Yet, in spite of the opposition to Lord Arthur, the wave was due, and the affection for colour spread. The new century, at its birth, saw black relegated to the past — also to the future. This was midway in the Ebullient Age. Pent up for decades, mankind naturally began to slop over with sartorial enthusiasm. In 1920 its bizarrerie became offensive, and an opposition crusade was directed against it. Something had to be conceded. Trousers, which had been wavering between nautical buttons and gallooned knees—or, in the vernacular of the period, a sail three sheets in the wind and a flag at half-mast were the items sacrificed. Knee-breeches enjoyed vogue for a time, but only for a time; for they vanished suddenly in 1930 and were replaced by tights or shapes. Boots made way for Elizabethan slippers. Hats had long since gone the way of the superannuated. Taught by the Darwinian theory, society discovered whence its tendency to baldness originated. They had recourse by degrees to flexible tiles of extraordinary cut.
A further glance at the costume for the swells between 1902 and 1912 reveals the existence of an entirely novel adjunct to the male attire. Silk bows have been worn about the neck for nearly, if not quite, a century, but never in the body of the attire. It is true the gentleman as early as 1910 adorns his nether garments with a plain silk band, but in the elderly party of 1911 he has assumed gay ribbons for his shoes as well as at his knees and throat. In this plate we greet the presence of an unmistakable umbrella as a good omen.
But it is only a short-lived rapture, for the spruce young party in the next sketch is balancing lightly between thumb and forefinger what we take to be nothing more or less than a shepherd’s crook. This is hardly an edifying prospect. Yet if we do not altogether mistake the two wing-shaped objects projecting from his person, it is not the only feature of gentlemen’s fashions twenty years hence which will occasion a shock. Nor must we overlook the frivolity of the lady of the same period who is doing her utmost to look pleasant under the most trying conditions. Yet it must be confessed that in spite of its intricate novelty and perplexity, the costume must still be called plain. One might be forgiven for surmising that the kerchief-shaped article covering a portion of the lady’s bust is formed of riveted steel, for surely nothing else could support the intolerable load she is so blandly carrying off.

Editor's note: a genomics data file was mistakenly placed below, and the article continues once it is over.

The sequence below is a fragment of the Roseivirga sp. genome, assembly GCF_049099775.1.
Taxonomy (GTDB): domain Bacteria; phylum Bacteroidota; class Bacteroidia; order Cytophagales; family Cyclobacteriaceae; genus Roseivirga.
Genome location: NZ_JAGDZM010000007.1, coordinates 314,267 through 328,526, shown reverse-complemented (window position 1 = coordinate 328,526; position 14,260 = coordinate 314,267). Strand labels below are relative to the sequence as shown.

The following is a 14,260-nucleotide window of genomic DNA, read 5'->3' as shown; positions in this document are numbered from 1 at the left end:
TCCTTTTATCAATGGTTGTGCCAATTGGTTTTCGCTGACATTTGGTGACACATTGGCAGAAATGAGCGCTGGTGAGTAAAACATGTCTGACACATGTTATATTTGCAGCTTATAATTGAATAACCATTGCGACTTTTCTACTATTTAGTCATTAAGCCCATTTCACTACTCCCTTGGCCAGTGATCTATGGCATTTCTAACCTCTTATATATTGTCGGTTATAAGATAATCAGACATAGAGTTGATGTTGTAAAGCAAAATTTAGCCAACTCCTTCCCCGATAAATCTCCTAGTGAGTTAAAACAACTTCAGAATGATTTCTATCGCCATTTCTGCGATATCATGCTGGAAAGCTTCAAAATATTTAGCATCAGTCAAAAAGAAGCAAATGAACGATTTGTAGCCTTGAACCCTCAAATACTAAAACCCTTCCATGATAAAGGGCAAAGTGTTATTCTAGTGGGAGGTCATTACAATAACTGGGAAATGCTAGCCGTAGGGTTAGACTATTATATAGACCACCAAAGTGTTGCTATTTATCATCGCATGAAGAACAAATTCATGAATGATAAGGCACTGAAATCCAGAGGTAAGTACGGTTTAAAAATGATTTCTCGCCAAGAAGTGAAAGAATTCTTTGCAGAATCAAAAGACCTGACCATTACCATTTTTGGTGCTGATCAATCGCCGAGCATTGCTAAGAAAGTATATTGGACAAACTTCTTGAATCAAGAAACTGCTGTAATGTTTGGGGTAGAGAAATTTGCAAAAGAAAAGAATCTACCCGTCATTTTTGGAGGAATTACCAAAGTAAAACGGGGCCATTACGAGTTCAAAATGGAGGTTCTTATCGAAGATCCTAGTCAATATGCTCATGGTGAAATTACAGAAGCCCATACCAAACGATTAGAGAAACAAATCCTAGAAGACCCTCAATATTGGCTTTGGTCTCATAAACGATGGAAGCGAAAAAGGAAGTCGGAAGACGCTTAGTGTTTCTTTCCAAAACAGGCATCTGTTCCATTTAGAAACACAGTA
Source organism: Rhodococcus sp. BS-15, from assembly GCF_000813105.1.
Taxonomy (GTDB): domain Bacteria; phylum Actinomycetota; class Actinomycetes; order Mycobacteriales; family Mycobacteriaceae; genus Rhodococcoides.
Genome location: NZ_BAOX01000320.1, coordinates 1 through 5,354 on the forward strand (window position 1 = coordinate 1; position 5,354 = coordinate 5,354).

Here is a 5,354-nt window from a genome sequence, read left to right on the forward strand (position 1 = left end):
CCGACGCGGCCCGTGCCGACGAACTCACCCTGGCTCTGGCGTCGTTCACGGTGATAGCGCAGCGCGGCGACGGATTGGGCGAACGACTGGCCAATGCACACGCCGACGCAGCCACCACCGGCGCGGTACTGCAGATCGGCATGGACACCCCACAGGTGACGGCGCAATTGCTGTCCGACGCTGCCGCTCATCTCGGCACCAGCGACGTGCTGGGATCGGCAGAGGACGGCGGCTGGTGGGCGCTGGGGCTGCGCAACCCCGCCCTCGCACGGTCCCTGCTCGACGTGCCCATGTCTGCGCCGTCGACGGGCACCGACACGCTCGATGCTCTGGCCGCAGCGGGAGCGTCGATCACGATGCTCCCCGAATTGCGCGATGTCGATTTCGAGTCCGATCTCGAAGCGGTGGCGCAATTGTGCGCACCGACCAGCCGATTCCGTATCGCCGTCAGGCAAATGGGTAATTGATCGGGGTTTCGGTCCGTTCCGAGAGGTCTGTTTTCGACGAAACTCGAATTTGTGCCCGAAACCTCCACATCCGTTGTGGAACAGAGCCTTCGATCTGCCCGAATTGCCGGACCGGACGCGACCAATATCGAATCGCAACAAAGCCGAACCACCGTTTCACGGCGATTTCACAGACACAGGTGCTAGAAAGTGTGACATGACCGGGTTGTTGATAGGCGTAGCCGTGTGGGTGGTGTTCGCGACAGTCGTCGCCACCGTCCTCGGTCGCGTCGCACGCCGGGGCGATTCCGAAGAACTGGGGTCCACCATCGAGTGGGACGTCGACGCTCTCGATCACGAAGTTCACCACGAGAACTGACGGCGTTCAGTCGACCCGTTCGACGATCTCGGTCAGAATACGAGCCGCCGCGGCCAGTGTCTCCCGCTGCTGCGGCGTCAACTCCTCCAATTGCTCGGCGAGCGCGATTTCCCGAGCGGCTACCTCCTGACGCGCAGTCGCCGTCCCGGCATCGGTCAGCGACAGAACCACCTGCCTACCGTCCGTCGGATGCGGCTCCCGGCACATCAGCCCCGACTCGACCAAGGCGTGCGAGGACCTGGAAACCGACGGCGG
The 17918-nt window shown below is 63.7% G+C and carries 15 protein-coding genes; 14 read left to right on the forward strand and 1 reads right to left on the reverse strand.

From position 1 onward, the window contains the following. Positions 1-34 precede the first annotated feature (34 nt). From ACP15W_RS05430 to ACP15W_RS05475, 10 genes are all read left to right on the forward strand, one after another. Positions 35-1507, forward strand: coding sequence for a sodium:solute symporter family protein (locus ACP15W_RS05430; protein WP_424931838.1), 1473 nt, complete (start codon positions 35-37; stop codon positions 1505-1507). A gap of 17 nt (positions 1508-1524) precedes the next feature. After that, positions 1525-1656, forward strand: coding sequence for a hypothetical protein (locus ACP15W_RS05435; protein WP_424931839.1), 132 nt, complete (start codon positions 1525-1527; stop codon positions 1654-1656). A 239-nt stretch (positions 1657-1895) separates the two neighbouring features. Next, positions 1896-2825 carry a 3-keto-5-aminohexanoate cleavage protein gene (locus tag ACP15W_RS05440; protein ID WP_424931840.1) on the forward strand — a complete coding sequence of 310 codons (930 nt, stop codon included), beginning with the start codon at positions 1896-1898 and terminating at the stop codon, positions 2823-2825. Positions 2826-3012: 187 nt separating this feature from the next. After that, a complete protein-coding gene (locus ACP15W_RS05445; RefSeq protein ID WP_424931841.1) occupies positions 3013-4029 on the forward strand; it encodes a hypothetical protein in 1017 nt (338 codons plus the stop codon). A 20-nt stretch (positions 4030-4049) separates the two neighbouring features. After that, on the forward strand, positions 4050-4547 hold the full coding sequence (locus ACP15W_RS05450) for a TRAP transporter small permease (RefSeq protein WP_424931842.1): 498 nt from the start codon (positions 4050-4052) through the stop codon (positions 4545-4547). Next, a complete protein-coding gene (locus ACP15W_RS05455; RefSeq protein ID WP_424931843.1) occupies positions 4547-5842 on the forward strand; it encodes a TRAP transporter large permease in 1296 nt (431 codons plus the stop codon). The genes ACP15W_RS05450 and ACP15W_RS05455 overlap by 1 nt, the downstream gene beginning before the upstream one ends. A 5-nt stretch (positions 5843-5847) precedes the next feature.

Female costume seems to have always been regulated by the same waves and rules which governed male costume, but in a different degree. In the Ebullient period it is chiefly distinguished by head-dress and the total abolition of stays. Crinoline, in spite of certain opposition, enjoyed a slight revival in the present day, and in 1897 the divided skirt threatened to spread universally. But it passed off, and nothing of a radical order was attempted in this direction until the revolution which brought in trousers for women in 1942.
Meantime, in the next plate of a lady’s costume, which is dated 1922, we have presented a very rational and beautiful style of dress. The skirt, it is true, is short enough to alarm prim contemporary dames, and it is scarcely less assuring to find in the whole of the remaining plates only three periods when it seems to have got longer. But doubtless the very ample cloak, which is so long that it even trails upon the ground, extenuated and in some degree justified its shortness.
The plate dated 1920 exhibits a very gorgeous and yet altogether simple set of garments for the male of that period. We are told that the upper portion was of crimson plush, and the lower part of a delicate pink, with white stockings and orange boots. It were well had the leaders of fashion stopped at this, but it would appear that either their thirst for novelty was insatiable or the Hysterical Wave too strong for them, for in the incredibly short space of six years fashion had reached the stage depicted in the following plate. Yet, even then, the depth of folly and ugliness does not appear to have been sounded, for three years later, in 1929, we are favoured with a plate of what is presumably a husband and wife on their way to church or perchance upon a shopping excursion. The lady is evidently looking archly back to see if anybody is observing what a consummate guy her spouse is making of himself, for with all her sartorial shortcomings she has certainly the best of the bargain. The prudes, too, seemed to have gained their point, for the skirt is considerably less scanty in the region of the ankles.
This skirt seems to have been rather a weak point with our posterity of the female persuasion, for in the next three or four plates we find it rising and falling with the habitual incorrigibility of a shilling barometer. The Oriental influence is easily traced in the fashions from 1938 to 1945, but it cannot but make the judicious grieve to note that trousers seem to have been adopted by the women at the same time that they were discarded by the men.